There's a famous Edward Hopper painting called "Nighthawks" that depicts three customers and a counterman in a harshly-lit all night diner in Greenwich Village in the 40s.
The diner isn't especially warm or welcoming. It's too bright. The walls are bare. There's nothing to eat. It's just two big coffee urns, those three people hunched over their java, and that counterman.
Still, it looks like a place to go if you couldn't sleep and got up and went out for a walk--a place for people to be alone together.
I thought of "Nighthawks" around 3:30 the other morning. I couldn't sleep, so I got up, walked over to the computer and got on Facebook.
Facebook shows which of your friends are on line, and there they were--three people I'd friended--hunched over their keyboards--alone in this too-brightly-lit corner of the Internet.
There was my wife's cousin's wife-- a grandma--alone in the night out in South Dakota. And a grumpy old Norwegian posting right wing political links from his condo down by Lake Calhoun. And one of my brothers, up and jittery about business. He's been jittery about business for twenty years.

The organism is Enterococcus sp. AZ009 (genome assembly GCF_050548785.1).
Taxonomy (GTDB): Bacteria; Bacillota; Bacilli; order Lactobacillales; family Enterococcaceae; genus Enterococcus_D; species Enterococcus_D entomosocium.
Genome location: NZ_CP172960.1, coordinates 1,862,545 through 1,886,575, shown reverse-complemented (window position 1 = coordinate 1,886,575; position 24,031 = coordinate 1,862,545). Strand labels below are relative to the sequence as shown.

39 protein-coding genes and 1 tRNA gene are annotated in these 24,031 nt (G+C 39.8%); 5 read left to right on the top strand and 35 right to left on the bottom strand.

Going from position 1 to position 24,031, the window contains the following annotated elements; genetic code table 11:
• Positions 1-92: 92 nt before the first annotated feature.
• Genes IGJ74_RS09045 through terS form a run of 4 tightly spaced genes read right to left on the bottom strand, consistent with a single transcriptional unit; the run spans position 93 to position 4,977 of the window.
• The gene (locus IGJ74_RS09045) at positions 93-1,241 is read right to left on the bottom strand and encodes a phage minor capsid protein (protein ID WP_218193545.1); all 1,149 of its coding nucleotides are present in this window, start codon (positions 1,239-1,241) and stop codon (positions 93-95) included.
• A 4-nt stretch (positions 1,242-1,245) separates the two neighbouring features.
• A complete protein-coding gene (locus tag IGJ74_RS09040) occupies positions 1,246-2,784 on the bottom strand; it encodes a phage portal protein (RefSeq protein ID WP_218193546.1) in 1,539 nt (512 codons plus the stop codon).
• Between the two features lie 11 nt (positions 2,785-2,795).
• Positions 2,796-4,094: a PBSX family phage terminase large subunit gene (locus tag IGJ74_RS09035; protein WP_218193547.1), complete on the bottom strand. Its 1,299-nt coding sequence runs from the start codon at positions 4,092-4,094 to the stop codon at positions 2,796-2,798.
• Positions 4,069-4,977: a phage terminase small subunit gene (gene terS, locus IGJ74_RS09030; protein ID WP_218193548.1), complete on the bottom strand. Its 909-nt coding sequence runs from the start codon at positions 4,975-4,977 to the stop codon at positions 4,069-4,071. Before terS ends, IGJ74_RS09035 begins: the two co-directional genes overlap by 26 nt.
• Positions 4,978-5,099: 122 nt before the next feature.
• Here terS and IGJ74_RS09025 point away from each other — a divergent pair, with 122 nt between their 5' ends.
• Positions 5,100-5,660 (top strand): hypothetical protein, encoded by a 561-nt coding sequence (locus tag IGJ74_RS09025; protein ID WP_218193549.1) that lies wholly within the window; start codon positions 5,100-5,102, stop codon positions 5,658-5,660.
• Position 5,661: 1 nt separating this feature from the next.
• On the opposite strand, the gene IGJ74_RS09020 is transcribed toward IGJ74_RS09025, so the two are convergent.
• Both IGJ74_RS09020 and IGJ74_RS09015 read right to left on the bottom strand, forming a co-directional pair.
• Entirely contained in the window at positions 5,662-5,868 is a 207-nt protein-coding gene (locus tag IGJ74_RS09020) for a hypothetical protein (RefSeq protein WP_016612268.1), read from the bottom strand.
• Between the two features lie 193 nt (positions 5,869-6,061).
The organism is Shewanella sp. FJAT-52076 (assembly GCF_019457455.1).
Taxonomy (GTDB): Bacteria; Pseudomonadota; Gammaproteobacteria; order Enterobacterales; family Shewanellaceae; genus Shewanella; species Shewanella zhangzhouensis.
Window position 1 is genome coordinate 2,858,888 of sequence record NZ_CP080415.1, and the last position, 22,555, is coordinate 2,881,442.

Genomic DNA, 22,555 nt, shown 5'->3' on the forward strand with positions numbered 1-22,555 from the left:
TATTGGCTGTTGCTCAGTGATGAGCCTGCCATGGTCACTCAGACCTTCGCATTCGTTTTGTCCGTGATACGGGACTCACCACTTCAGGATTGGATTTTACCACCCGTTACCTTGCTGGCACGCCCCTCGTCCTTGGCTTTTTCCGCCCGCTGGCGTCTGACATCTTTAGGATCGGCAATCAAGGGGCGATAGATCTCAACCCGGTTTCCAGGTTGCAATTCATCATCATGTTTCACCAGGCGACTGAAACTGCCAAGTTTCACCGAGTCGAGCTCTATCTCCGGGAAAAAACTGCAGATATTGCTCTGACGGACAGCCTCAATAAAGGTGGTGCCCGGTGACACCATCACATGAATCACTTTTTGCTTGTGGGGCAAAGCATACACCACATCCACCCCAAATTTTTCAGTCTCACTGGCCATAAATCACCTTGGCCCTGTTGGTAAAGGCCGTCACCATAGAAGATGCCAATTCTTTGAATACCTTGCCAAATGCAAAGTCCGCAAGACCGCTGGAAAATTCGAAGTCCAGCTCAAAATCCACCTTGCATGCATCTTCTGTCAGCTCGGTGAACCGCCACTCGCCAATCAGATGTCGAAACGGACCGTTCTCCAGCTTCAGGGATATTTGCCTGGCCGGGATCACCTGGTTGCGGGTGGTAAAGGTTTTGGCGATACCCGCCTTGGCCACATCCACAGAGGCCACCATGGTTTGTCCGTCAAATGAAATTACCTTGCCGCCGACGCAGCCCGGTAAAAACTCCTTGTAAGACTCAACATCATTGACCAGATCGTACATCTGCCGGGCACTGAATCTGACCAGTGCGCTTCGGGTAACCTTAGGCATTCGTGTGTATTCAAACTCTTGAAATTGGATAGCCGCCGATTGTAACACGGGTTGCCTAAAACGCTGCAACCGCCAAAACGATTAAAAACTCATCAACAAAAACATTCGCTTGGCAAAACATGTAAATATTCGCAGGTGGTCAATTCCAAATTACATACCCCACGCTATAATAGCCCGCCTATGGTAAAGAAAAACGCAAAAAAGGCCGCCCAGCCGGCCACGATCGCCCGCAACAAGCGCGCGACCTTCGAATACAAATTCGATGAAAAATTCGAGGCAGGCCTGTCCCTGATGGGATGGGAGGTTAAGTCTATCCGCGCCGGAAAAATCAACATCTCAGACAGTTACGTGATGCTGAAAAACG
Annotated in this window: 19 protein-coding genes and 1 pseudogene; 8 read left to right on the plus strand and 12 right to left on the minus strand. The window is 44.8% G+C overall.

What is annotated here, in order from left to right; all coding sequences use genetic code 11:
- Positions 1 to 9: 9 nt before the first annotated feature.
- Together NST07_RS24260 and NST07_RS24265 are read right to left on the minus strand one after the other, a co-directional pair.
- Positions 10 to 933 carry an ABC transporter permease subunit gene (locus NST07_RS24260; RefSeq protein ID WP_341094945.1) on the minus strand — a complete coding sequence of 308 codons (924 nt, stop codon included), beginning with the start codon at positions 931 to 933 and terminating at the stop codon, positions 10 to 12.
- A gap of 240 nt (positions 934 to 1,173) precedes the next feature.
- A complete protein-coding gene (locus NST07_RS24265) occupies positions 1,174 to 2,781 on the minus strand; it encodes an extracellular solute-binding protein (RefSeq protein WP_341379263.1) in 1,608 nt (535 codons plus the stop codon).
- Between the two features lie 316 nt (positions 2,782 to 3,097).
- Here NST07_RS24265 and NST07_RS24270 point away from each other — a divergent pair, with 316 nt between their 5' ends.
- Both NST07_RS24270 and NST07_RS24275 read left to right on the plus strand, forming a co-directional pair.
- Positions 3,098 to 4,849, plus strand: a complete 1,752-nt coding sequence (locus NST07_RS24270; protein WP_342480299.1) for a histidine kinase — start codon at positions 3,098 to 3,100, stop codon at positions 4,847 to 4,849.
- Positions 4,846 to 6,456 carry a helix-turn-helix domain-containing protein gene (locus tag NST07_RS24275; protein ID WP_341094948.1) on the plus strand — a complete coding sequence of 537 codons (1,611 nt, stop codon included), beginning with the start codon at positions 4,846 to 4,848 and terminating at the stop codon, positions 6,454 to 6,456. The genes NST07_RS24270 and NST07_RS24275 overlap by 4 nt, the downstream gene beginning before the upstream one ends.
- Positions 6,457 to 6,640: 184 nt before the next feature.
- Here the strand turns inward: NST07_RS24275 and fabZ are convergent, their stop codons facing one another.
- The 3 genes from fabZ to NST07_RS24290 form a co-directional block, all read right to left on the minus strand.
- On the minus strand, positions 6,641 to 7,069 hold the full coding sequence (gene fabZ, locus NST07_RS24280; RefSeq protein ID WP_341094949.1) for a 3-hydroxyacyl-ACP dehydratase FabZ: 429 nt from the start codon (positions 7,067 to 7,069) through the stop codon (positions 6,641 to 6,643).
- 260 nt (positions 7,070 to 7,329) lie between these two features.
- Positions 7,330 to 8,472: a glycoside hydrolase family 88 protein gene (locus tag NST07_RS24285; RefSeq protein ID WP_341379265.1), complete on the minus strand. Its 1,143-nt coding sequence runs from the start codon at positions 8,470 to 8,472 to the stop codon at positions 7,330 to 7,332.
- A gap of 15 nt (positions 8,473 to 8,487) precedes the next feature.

The Internet goes full-tilt 24 hours a day. But it takes on a different ambience that time of night. No email pinging in. No tweets. None of the chatter that makes it all-but-impossible to think during the day.
It's just you and the dark streets of Cyberspace. All that's missing is a bluesy saxophone solo and the sound of lonely footsteps on the digital concrete.
In Hopper's painting, light spills out onto the sidewalk, leaving you feeling conflicted as you look at it. Part of you wants to push into the diner, sit down and be alone with those people. Part of you wants to cross to the dark side of the street and hurry by.
You face the same conflict on Facebook at 3:30 in the morning. Do you join your friends in being alone together? Or cross the street and slip off into the cyber night?
I crossed the street. I logged out, did some work, and went back to bed. I slept well, too. My friends and I had been alone together. It was reassuring to know that, this time at least, I hadn't been the only nighthawk out there on the web.